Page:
scorecardAn explanation of what today's election results could mean for British politics
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An explanation of what today's election results could mean for British politics

An explanation of what today's election results could mean for British politics
PoliticsPolitics4 min read

Millions of people in England, Wales, Scotland, and Northern Ireland are set to vote on Thursday morning in the most significant set of elections since last year's general election. The results will provide the first true barometer of public opinion since the 2015 election.

Amid the heaps of stats and forecasts, are some key questions - what do these elections actually mean for the country? And who needs what to emerge as a "winner"?

Here's a breakdown of the elections taking place in the UK on Thursday and what they could mean for national politics.

English council elections

  • Held a year after the general election, the results of the English council elections typically indicate how satisfied people are with both the national government and the opposition.
  • The party in opposition usually gains hundreds of seats in these elections. The average gain since 1974 has been 434 seats.
  • This year though, pollsters have put Labour two points behind the Conservatives. This would mean the opposition would lose at least 170 seats.

To be exact, 2,743 seats are up for grabs across 124 English councils. The opposition party historically performs well in these elections, mainly because people grow frustrated and tired of the government a year into its rule. This was certainly the case last time out, when Labour under Ed Miliband gained a whopping 857 seats. In fact, there's only been two occasions since 1974 where the opposition party has lost seats.

Jeremy Corbyn disappointed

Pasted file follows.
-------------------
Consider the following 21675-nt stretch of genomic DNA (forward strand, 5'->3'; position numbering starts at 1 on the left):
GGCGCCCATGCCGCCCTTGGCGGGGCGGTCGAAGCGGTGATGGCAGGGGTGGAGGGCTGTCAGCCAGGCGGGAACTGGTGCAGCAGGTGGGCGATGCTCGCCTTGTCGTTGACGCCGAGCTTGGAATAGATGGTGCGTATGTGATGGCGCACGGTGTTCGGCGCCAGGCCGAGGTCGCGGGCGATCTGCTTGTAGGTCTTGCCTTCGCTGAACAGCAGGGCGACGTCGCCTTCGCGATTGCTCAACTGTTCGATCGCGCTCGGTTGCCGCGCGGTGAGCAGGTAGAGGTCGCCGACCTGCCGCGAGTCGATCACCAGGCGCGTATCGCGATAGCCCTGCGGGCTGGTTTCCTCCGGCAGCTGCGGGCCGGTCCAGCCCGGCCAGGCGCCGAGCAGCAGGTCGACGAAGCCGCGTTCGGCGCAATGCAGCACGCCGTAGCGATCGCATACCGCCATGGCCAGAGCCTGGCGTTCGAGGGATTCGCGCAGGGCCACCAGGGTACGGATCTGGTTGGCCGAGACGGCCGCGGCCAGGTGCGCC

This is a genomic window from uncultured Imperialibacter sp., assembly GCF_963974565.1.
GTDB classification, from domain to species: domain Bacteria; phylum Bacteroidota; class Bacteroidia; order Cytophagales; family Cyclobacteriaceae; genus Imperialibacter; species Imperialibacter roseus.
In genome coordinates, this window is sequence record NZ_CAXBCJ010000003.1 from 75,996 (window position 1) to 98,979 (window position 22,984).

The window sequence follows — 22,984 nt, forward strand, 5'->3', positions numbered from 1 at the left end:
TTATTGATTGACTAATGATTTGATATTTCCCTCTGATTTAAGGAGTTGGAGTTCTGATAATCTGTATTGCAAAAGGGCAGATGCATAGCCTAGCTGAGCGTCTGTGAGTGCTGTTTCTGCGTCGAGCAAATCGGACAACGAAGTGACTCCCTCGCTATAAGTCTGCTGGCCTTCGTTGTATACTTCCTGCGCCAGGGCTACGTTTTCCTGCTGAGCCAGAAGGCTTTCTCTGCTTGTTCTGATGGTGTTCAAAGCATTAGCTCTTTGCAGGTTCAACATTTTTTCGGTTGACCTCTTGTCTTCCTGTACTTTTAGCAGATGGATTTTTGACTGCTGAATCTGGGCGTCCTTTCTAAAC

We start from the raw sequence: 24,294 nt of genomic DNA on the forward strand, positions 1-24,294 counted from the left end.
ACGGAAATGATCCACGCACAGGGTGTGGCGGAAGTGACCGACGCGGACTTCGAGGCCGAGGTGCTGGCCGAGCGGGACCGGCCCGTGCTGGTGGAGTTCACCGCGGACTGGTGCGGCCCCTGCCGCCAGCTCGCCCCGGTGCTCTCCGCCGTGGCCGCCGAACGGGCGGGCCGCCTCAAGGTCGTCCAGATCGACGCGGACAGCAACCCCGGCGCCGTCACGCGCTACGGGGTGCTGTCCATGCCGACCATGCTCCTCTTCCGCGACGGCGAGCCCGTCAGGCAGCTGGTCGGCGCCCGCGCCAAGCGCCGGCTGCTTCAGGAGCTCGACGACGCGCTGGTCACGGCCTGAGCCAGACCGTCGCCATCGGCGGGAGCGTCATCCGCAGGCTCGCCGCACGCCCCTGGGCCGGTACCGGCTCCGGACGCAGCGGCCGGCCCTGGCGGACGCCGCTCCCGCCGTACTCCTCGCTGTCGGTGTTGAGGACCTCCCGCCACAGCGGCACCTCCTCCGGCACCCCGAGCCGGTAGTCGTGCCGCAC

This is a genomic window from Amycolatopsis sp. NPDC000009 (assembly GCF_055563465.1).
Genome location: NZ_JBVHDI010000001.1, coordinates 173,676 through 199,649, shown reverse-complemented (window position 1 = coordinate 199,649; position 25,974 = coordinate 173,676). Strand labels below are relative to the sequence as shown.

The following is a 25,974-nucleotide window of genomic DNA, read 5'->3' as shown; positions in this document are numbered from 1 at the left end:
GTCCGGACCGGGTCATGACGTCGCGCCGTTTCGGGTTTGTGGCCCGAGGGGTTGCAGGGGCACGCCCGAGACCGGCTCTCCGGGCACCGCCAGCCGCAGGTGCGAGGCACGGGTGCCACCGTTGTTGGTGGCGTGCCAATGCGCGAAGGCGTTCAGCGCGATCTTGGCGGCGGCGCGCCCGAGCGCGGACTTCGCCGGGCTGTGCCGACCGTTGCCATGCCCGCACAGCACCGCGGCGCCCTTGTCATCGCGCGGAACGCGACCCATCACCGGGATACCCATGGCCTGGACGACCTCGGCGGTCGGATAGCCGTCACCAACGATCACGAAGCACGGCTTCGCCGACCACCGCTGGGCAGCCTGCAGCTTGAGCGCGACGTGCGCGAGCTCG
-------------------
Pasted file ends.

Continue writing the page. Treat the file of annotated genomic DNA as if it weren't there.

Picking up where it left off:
Darren Staples / Reuters

With this in mind, Thursday could be really bad for Jeremy Corbyn. If polling expert Prof John Curtice is right, and Labour loses nearly 200 seats, it would be a severe indictment of Corbyn's leadership. Furthermore, not once since 1974 has an opposition party lost seats in the local elections to go on and win the next general election. Today's outcome therefore really matters for Labour and its leader.

If Thursday pans out as badly for Labour as some pollsters are predicting, then this would be really good news for David Cameron, especially given the reasons the public could have to dislike or distrust his party right now: the ongoing conflict between Jeremy Hunt and the junior doctors, the Prime Minister's involvement in the Panama Papers revelations, and the internal civil war over the EU referendum.

London mayoral election

  • The campaign to be the capital's next mayor has been a battle between Labour and the Conservatives.
  • Labour candidate Sadiq Khan had a 20 point lead over Goldsmith in a recent Survation poll.

The campaign to become the mayor of London has been heated and at times pretty personal. Labour MP Yvette Cooper described Goldsmith's campaign as racist because he accused Khan of providing "cover" to Islamic extremists. Insults aside, recent polls have said Khan is more popular with key social groups, like the young and BAME (Black and Minority Ethnic) voters, and is likely to return the Labour party to City Hall.

This result would be a blow for the Conservatives as the party would lose an important seat in the country's biggest city. It would a blow to the Prime Minister, too, who has enjoyed the luxury of working with a mayor of the same party in Boris Johnson over the last few years. In Khan, he would have to work with someone with who he shares very different political opinions.

Zac Goldsmith celebrating

Carl Court / Getty

London mayoral candidate Zac Goldsmith.

Scottish parliament

  • The SNP is widely expected to retain a strong majority.
  • The interesting talking point in Scotland is the battle between Labour and the Conservatives to be the SNP's official opposition.
  • Labour had a six point lead in a Panelbase poll published last week.

Nicola Sturgeon's Scottish National Party dominated in last year's general election - winning 56 of the 57 seats available in parliament. The pro-independence party wiped out Labour in the process, and that's why Scottish Labour leader Kezia Dugdale is under pressure to deliver a second place finish to make sure the party remains the official opposition in Scotland.

Labour and the Conservatives have been neck and neck in the polls until recently when a Panelbase poll published last week gave Labour a six point lead. If Conservative leader Ruth Davidson manages to replace Dugdale as Scotland's new opposition leader, it would be a fantastic result for David Cameron who would establish a stronger presence across the border.